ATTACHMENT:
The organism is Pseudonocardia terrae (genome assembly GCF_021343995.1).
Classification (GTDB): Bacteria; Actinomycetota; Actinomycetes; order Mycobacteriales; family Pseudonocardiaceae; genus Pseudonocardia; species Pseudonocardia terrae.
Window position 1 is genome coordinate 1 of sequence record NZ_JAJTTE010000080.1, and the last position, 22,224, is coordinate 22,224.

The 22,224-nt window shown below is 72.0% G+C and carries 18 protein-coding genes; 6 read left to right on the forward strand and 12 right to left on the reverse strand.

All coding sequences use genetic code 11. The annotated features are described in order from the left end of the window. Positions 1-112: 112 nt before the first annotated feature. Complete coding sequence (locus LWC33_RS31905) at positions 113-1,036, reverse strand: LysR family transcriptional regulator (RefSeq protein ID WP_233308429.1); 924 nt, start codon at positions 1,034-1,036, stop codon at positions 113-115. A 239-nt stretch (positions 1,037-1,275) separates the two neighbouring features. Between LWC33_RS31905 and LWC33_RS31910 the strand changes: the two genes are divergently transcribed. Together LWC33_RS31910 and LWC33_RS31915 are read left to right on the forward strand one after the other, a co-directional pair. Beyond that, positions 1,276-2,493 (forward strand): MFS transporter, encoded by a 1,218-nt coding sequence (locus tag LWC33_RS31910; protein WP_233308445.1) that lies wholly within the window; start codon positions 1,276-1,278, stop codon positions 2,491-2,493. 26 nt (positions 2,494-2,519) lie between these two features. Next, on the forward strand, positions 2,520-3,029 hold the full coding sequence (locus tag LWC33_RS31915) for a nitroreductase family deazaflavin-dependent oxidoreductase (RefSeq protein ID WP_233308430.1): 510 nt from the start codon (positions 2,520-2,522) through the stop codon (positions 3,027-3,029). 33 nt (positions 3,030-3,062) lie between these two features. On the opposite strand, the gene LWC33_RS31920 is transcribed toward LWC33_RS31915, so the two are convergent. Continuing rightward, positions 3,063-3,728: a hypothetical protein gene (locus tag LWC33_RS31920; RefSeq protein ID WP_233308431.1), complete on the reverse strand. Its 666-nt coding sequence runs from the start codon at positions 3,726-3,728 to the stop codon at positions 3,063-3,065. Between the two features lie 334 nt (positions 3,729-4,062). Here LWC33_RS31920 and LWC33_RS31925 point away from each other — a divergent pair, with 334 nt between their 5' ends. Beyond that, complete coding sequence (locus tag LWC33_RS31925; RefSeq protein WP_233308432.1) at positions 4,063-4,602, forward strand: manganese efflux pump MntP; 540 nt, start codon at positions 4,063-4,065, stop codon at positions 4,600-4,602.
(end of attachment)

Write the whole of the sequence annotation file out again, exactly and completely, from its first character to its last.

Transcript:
The organism is Pseudonocardia terrae (genome assembly GCF_021343995.1).
Classification (GTDB): Bacteria; Actinomycetota; Actinomycetes; order Mycobacteriales; family Pseudonocardiaceae; genus Pseudonocardia; species Pseudonocardia terrae.
Window position 1 is genome coordinate 1 of sequence record NZ_JAJTTE010000080.1, and the last position, 22,224, is coordinate 22,224.

The 22,224-nt window shown below is 72.0% G+C and carries 18 protein-coding genes; 6 read left to right on the forward strand and 12 right to left on the reverse strand.

All coding sequences use genetic code 11. The annotated features are described in order from the left end of the window. Positions 1-112: 112 nt before the first annotated feature. Complete coding sequence (locus LWC33_RS31905) at positions 113-1,036, reverse strand: LysR family transcriptional regulator (RefSeq protein ID WP_233308429.1); 924 nt, start codon at positions 1,034-1,036, stop codon at positions 113-115. A 239-nt stretch (positions 1,037-1,275) separates the two neighbouring features. Between LWC33_RS31905 and LWC33_RS31910 the strand changes: the two genes are divergently transcribed. Together LWC33_RS31910 and LWC33_RS31915 are read left to right on the forward strand one after the other, a co-directional pair. Beyond that, positions 1,276-2,493 (forward strand): MFS transporter, encoded by a 1,218-nt coding sequence (locus tag LWC33_RS31910; protein WP_233308445.1) that lies wholly within the window; start codon positions 1,276-1,278, stop codon positions 2,491-2,493. 26 nt (positions 2,494-2,519) lie between these two features. Next, on the forward strand, positions 2,520-3,029 hold the full coding sequence (locus tag LWC33_RS31915) for a nitroreductase family deazaflavin-dependent oxidoreductase (RefSeq protein ID WP_233308430.1): 510 nt from the start codon (positions 2,520-2,522) through the stop codon (positions 3,027-3,029). 33 nt (positions 3,030-3,062) lie between these two features. On the opposite strand, the gene LWC33_RS31920 is transcribed toward LWC33_RS31915, so the two are convergent. Continuing rightward, positions 3,063-3,728: a hypothetical protein gene (locus tag LWC33_RS31920; RefSeq protein ID WP_233308431.1), complete on the reverse strand. Its 666-nt coding sequence runs from the start codon at positions 3,726-3,728 to the stop codon at positions 3,063-3,065. Between the two features lie 334 nt (positions 3,729-4,062). Here LWC33_RS31920 and LWC33_RS31925 point away from each other — a divergent pair, with 334 nt between their 5' ends. Beyond that, complete coding sequence (locus tag LWC33_RS31925; RefSeq protein WP_233308432.1) at positions 4,063-4,602, forward strand: manganese efflux pump MntP; 540 nt, start codon at positions 4,063-4,065, stop codon at positions 4,600-4,602.